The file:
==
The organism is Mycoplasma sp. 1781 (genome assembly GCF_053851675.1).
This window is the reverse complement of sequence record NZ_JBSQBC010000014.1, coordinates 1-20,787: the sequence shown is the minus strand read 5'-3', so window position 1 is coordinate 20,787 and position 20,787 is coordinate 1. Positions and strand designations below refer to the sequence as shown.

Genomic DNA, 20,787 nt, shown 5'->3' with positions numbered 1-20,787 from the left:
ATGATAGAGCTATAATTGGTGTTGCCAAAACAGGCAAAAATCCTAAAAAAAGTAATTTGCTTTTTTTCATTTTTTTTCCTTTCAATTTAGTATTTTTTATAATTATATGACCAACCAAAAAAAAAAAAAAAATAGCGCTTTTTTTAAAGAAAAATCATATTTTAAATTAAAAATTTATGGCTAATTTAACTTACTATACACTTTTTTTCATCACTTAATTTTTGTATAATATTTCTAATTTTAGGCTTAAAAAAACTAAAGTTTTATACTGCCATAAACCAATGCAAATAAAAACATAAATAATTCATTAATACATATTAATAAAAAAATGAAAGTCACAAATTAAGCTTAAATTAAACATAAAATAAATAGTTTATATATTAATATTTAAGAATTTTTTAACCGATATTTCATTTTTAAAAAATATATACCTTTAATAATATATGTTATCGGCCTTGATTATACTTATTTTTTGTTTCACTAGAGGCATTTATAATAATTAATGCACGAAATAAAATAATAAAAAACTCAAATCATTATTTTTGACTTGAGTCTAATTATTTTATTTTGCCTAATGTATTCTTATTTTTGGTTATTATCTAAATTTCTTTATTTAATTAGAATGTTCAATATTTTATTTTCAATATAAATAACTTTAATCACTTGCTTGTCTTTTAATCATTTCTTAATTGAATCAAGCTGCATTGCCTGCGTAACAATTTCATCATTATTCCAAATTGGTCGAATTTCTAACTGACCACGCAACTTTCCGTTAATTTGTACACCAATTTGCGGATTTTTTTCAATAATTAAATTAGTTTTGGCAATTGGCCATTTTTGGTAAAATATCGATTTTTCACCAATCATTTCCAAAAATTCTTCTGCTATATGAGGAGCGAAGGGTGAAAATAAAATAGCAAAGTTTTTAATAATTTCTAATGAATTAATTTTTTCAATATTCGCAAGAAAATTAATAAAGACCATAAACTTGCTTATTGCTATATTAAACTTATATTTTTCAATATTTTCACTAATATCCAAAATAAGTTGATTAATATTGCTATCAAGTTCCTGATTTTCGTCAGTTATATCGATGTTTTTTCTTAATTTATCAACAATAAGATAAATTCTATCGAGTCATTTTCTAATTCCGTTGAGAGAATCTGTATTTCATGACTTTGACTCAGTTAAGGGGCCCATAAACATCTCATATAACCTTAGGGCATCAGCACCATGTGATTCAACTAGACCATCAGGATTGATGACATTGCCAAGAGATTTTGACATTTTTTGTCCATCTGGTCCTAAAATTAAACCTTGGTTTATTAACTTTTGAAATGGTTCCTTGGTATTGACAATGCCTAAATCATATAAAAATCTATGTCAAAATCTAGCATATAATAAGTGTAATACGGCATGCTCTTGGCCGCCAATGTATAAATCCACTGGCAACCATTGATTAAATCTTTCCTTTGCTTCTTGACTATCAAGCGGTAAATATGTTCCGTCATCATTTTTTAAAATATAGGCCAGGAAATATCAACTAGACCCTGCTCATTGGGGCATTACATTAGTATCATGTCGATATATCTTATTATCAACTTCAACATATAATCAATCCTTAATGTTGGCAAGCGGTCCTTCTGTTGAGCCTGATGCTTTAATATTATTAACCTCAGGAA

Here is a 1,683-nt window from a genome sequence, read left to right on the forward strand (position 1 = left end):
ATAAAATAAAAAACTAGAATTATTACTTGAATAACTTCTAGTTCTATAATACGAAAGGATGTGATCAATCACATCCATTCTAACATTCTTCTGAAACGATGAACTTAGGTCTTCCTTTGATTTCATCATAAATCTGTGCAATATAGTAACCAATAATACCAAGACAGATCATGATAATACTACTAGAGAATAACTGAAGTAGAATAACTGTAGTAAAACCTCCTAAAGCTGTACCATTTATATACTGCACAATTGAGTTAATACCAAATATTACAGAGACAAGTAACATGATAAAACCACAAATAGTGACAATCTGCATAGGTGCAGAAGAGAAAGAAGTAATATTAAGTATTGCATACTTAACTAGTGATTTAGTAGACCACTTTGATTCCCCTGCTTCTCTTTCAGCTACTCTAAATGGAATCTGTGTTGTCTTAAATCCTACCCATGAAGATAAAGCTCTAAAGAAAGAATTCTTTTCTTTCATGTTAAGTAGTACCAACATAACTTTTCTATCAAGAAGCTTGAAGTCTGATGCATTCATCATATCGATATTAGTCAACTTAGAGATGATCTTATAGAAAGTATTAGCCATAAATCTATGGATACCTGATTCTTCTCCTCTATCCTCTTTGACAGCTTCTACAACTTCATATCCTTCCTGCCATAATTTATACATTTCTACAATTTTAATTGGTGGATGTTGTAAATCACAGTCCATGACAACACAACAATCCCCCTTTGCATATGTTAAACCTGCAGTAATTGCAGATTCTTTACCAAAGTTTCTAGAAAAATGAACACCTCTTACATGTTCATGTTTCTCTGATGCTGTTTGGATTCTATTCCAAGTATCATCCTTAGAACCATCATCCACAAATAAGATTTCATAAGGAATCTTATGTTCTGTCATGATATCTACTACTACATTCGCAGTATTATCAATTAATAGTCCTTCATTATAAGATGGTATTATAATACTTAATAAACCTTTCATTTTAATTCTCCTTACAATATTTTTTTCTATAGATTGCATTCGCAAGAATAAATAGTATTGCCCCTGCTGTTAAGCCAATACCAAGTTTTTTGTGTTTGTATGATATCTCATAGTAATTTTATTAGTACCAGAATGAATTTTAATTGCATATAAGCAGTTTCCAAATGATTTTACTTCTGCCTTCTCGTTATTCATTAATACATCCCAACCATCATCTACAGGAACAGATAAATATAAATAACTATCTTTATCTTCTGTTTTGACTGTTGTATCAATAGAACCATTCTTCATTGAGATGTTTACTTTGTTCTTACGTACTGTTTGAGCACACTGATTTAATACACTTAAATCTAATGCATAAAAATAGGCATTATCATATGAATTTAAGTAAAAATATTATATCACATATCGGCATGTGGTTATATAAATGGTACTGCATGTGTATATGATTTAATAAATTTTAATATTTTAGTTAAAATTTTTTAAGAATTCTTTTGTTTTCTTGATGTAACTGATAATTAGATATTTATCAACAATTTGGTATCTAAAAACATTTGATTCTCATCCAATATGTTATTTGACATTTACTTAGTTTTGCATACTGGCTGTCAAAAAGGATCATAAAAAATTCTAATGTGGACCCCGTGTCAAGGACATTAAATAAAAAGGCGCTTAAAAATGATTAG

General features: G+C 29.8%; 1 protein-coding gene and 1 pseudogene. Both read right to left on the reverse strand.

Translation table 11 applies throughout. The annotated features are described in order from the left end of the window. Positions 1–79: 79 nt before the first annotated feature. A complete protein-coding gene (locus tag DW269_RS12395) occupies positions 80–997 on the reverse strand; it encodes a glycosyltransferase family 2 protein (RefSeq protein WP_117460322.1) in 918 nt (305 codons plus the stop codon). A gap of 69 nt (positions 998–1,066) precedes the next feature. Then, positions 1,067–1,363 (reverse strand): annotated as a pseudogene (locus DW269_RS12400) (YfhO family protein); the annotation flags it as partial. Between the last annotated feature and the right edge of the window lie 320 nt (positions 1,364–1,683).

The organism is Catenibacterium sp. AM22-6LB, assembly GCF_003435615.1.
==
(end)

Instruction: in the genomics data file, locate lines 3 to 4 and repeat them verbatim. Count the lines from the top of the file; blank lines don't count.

Genomic DNA, 20,787 nt, shown 5'->3' with positions numbered 1-20,787 from the left:
ATGATAGAGCTATAATTGGTGTTGCCAAAACAGGCAAAAATCCTAAAAAAAGTAATTTGCTTTTTTTCATTTTTTTTCCTTTCAATTTAGTATTTTTTATAATTATATGACCAACCAAAAAAAAAAAAAAAATAGCGCTTTTTTTAAAGAAAAATCATATTTTAAATTAAAAATTTATGGCTAATTTAACTTACTATACACTTTTTTTCATCACTTAATTTTTGTATAATATTTCTAATTTTAGGCTTAAAAAAACTAAAGTTTTATACTGCCATAAACCAATGCAAATAAAAACATAAATAATTCATTAATACATATTAATAAAAAAATGAAAGTCACAAATTAAGCTTAAATTAAACATAAAATAAATAGTTTATATATTAATATTTAAGAATTTTTTAACCGATATTTCATTTTTAAAAAATATATACCTTTAATAATATATGTTATCGGCCTTGATTATACTTATTTTTTGTTTCACTAGAGGCATTTATAATAATTAATGCACGAAATAAAATAATAAAAAACTCAAATCATTATTTTTGACTTGAGTCTAATTATTTTATTTTGCCTAATGTATTCTTATTTTTGGTTATTATCTAAATTTCTTTATTTAATTAGAATGTTCAATATTTTATTTTCAATATAAATAACTTTAATCACTTGCTTGTCTTTTAATCATTTCTTAATTGAATCAAGCTGCATTGCCTGCGTAACAATTTCATCATTATTCCAAATTGGTCGAATTTCTAACTGACCACGCAACTTTCCGTTAATTTGTACACCAATTTGCGGATTTTTTTCAATAATTAAATTAGTTTTGGCAATTGGCCATTTTTGGTAAAATATCGATTTTTCACCAATCATTTCCAAAAATTCTTCTGCTATATGAGGAGCGAAGGGTGAAAATAAAATAGCAAAGTTTTTAATAATTTCTAATGAATTAATTTTTTCAATATTCGCAAGAAAATTAATAAAGACCATAAACTTGCTTATTGCTATATTAAACTTATATTTTTCAATATTTTCACTAATATCCAAAATAAGTTGATTAATATTGCTATCAAGTTCCTGATTTTCGTCAGTTATATCGATGTTTTTTCTTAATTTATCAACAATAAGATAAATTCTATCGAGTCATTTTCTAATTCCGTTGAGAGAATCTGTATTTCATGACTTTGACTCAGTTAAGGGGCCCATAAACATCTCATATAACCTTAGGGCATCAGCACCATGTGATTCAACTAGACCATCAGGATTGATGACATTGCCAAGAGATTTTGACATTTTTTGTCCATCTGGTCCTAAAATTAAACCTTGGTTTATTAACTTTTGAAATGGTTCCTTGGTATTGACAATGCCTAAATCATATAAAAATCTATGTCAAAATCTAGCATATAATAAGTGTAATACGGCATGCTCTTGGCCGCCAATGTATAAATCCACTGGCAACCATTGATTAAATCTTTCCTTTGCTTCTTGACTATCAAGCGGTAAATATGTTCCGTCATCATTTTTTAAAATATAGGCCAGGAAATATCAACTAGACCCTGCTCATTGGGGCATTACATTAGTATCATGTCGATATATCTTATTATCAACTTCAACATATAATCAATCCTTAATGTTGGCAAGCGGTCCTTCTGTTGAGCCTGATGCTTTAATATTATTAACCTCAGGAA